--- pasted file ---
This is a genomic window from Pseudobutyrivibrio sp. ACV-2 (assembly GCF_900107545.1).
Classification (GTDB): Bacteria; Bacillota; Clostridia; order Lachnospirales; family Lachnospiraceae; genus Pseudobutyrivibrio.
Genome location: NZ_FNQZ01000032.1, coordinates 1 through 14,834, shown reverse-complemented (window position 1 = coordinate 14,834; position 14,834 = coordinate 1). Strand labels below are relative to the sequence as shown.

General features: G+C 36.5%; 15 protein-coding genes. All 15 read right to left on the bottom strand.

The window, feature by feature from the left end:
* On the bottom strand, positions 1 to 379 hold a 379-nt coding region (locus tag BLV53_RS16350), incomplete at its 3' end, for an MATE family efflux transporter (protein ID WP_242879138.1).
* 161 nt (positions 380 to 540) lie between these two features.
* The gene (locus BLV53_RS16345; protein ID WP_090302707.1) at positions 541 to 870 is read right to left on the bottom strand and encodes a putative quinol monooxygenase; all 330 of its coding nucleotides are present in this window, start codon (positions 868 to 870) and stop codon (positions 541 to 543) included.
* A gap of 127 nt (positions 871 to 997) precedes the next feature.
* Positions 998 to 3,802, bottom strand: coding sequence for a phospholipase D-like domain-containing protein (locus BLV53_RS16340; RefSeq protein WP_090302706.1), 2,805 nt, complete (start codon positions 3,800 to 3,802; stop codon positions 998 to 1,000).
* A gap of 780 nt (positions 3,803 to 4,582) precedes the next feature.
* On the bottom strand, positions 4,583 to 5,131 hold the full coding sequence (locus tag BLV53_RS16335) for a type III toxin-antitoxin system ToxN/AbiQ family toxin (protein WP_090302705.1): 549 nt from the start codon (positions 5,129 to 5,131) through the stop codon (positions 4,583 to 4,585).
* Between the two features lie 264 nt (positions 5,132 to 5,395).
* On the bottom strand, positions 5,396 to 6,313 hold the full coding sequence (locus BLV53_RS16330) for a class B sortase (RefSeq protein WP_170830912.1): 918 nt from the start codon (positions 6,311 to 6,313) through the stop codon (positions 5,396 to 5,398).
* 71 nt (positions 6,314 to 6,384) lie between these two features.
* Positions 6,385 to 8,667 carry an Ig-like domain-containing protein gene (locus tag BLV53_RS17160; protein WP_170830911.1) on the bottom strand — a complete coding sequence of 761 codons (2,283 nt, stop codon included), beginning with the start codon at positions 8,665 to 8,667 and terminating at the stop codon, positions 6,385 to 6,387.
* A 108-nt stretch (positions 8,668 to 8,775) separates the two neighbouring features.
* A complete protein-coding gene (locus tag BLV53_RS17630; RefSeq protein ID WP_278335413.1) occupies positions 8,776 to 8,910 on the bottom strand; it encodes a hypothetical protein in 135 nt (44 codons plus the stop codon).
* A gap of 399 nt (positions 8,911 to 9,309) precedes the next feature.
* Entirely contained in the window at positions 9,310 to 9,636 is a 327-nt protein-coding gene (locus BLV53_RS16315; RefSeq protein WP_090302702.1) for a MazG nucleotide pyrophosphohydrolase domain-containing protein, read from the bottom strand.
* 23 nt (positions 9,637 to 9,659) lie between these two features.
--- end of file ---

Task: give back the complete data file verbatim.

This is a genomic window from Pseudobutyrivibrio sp. ACV-2 (assembly GCF_900107545.1).
Classification (GTDB): Bacteria; Bacillota; Clostridia; order Lachnospirales; family Lachnospiraceae; genus Pseudobutyrivibrio.
Genome location: NZ_FNQZ01000032.1, coordinates 1 through 14,834, shown reverse-complemented (window position 1 = coordinate 14,834; position 14,834 = coordinate 1). Strand labels below are relative to the sequence as shown.

General features: G+C 36.5%; 15 protein-coding genes. All 15 read right to left on the bottom strand.

The window, feature by feature from the left end:
* On the bottom strand, positions 1 to 379 hold a 379-nt coding region (locus tag BLV53_RS16350), incomplete at its 3' end, for an MATE family efflux transporter (protein ID WP_242879138.1).
* 161 nt (positions 380 to 540) lie between these two features.
* The gene (locus BLV53_RS16345; protein ID WP_090302707.1) at positions 541 to 870 is read right to left on the bottom strand and encodes a putative quinol monooxygenase; all 330 of its coding nucleotides are present in this window, start codon (positions 868 to 870) and stop codon (positions 541 to 543) included.
* A gap of 127 nt (positions 871 to 997) precedes the next feature.
* Positions 998 to 3,802, bottom strand: coding sequence for a phospholipase D-like domain-containing protein (locus BLV53_RS16340; RefSeq protein WP_090302706.1), 2,805 nt, complete (start codon positions 3,800 to 3,802; stop codon positions 998 to 1,000).
* A gap of 780 nt (positions 3,803 to 4,582) precedes the next feature.
* On the bottom strand, positions 4,583 to 5,131 hold the full coding sequence (locus tag BLV53_RS16335) for a type III toxin-antitoxin system ToxN/AbiQ family toxin (protein WP_090302705.1): 549 nt from the start codon (positions 5,129 to 5,131) through the stop codon (positions 4,583 to 4,585).
* Between the two features lie 264 nt (positions 5,132 to 5,395).
* On the bottom strand, positions 5,396 to 6,313 hold the full coding sequence (locus BLV53_RS16330) for a class B sortase (RefSeq protein WP_170830912.1): 918 nt from the start codon (positions 6,311 to 6,313) through the stop codon (positions 5,396 to 5,398).
* 71 nt (positions 6,314 to 6,384) lie between these two features.
* Positions 6,385 to 8,667 carry an Ig-like domain-containing protein gene (locus tag BLV53_RS17160; protein WP_170830911.1) on the bottom strand — a complete coding sequence of 761 codons (2,283 nt, stop codon included), beginning with the start codon at positions 8,665 to 8,667 and terminating at the stop codon, positions 6,385 to 6,387.
* A 108-nt stretch (positions 8,668 to 8,775) separates the two neighbouring features.
* A complete protein-coding gene (locus tag BLV53_RS17630; RefSeq protein ID WP_278335413.1) occupies positions 8,776 to 8,910 on the bottom strand; it encodes a hypothetical protein in 135 nt (44 codons plus the stop codon).
* A gap of 399 nt (positions 8,911 to 9,309) precedes the next feature.
* Entirely contained in the window at positions 9,310 to 9,636 is a 327-nt protein-coding gene (locus BLV53_RS16315; RefSeq protein WP_090302702.1) for a MazG nucleotide pyrophosphohydrolase domain-containing protein, read from the bottom strand.
* 23 nt (positions 9,637 to 9,659) lie between these two features.